How to help your children draw their way through an ‘experience’

How do you get your children to express themselves in a difficult situation, when language doesn’t necessarily flow that easily?  Drawing is the perfect answer!  Every child can pick up a pencil and when an adult is sensitive to what they are drawing, or telling you about at the end, it can be a very therapeutic tool.

Here is how our ‘experience’ of a missing pet unfolded. 

Day 1 – Through a chain of events, Master 2 opened the cage door, outside, of our beloved cockatiel of eight years.  Before we knew it, he was gone.  Thinking we had slim chances of finding Trevor, we did a small search around our block and went to put up some LOST signs.

I went to bed feeling dreadful for our poor pet, out with the wild birds and a 3degree night.

 

 

 

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Day 2 – I felt like I had to do one last call out, so I got up early and whistled my way around the block.  Just as I was about to head home, I heard him!  I went to find him in a tree and called my husband to come and help.  The boys waited in the car while my husband got up a ladder and we put a rake out for Trevor to climb onto (he had no idea how to fly downwards to us).  Well our poor bird got a fright from the rake and flew off – over the road and into a bush somewhere.

I spent the next half day whistling my way around a much wider radius of our house and ended up back at home feeling frustrated and tired and worried, again, for our bird.  The boys were now trying to make sense of it all and wondering why Mummy was so sad.  They were sure Trevor would be back.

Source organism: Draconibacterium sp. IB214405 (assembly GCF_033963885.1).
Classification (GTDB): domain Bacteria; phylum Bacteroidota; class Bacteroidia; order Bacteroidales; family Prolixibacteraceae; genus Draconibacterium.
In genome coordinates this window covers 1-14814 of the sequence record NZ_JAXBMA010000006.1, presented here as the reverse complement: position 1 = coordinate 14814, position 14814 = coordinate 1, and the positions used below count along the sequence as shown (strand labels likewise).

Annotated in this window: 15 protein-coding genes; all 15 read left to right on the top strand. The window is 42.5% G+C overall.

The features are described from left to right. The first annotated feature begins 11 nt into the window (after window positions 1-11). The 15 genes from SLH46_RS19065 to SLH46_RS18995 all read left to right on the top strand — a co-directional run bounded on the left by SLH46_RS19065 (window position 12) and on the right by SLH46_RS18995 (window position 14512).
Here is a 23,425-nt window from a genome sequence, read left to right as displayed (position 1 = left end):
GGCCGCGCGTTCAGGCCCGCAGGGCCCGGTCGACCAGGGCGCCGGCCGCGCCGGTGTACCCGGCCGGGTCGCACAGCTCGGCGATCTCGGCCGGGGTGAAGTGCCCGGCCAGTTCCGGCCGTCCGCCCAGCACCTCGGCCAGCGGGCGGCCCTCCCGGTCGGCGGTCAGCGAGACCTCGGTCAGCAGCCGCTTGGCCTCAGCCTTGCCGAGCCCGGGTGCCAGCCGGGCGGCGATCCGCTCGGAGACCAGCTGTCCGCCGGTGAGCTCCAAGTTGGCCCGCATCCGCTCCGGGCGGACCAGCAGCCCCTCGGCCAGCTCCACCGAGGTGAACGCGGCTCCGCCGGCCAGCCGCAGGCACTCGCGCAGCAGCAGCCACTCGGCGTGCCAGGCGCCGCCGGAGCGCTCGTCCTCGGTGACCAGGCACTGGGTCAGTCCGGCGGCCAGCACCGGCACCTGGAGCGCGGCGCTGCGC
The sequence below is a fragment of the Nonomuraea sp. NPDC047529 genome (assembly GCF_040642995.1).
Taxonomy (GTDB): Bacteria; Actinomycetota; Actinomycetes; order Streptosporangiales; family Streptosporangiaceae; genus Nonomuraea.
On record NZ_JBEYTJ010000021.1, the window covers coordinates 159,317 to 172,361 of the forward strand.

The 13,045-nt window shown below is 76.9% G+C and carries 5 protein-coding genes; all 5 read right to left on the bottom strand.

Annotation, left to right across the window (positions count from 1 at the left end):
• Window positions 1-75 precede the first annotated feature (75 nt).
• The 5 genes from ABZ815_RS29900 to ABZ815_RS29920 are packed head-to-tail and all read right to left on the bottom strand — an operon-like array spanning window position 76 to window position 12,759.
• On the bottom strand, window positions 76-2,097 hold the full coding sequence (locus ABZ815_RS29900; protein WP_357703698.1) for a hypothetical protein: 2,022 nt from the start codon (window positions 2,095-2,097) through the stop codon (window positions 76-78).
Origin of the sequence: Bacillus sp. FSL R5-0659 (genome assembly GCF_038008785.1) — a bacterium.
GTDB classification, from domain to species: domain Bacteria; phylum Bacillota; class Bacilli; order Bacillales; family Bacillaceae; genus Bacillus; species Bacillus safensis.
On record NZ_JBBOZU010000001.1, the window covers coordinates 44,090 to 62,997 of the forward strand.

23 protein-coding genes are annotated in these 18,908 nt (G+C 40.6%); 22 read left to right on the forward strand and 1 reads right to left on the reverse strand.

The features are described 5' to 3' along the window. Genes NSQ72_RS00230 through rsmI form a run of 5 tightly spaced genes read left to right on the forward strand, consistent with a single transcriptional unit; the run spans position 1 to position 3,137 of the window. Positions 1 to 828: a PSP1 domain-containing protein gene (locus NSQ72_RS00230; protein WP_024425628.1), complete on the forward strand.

That afternoon, with my husband gone for the next few days, the boys and I walked to two parks, putting up more signs and whistling more.  In a last ditch effort, I drove us back to the bush where we saw him head and whistled out the car window.  I just had to find him.  He called out!!!  So again, the boys waited in the car while I searched for Trevor, whistling from somewhere in a big clump of gum trees, over a swamp…..  

The next while included:

  • Trevor flying at me and missing me and ending up high in a gumtree
  • Myna birds attacking him
  • Me attempting to throw 2metre branches at them
  • Me wondering how Trevor would manage to just drop from the tree, back to me
  • Trevor flying off to another tree with birds chasing him
  • Me chasing Trevor, the boys watching on in the car

Well, Trevor did think about flying down to me again but just couldn’t do it.  So I jumped in the car with the boys and raced back to our house to get his cage, in a hope he might come down to his seed and water.  All the while, I was explaining to the boys about the excitement, yes, of finding him but the nervous times ahead of trying to catch him and about the fact it was nearly dark.

We left Trevor in the branch that night with his cage under the tree.  The boys and I discussed the myna birds and why they were attacking Trevor.  We made a plan to go on an early morning adventure the next day to catch him.  I was at this point forcing myself to use positive thinking AND talking in front of the boys about it.  I also had to be organised and clear with ideas of how to catch him AND entertain the boys for who knows how long the next morning.  

Day 3 – With my stomach feeling a bit sick and my heart in my mouth, we got back to the tree and Trevor was quiet but still there.  Unfortunately, he was no closer to coming down and was not wanting to give himself away to the myna birds, who happened to have a nest a few branches over.  I spoke with a groundsman (of the retirement village we were in) who agreed I should come back at a slightly more decent hour and use the neighbour’s hose to get Trevor down. 

We drove home and waited the nervous wait.  It was here, we had the time to start drawing.  Of course there were many parts of the story we could have drawn about, but it was nice to see what the boys chose and what they talked about.  It allowed for us all to have a ‘free range’ discussion about any thoughts that were on the top of their head.  And let me see what they were making of it all.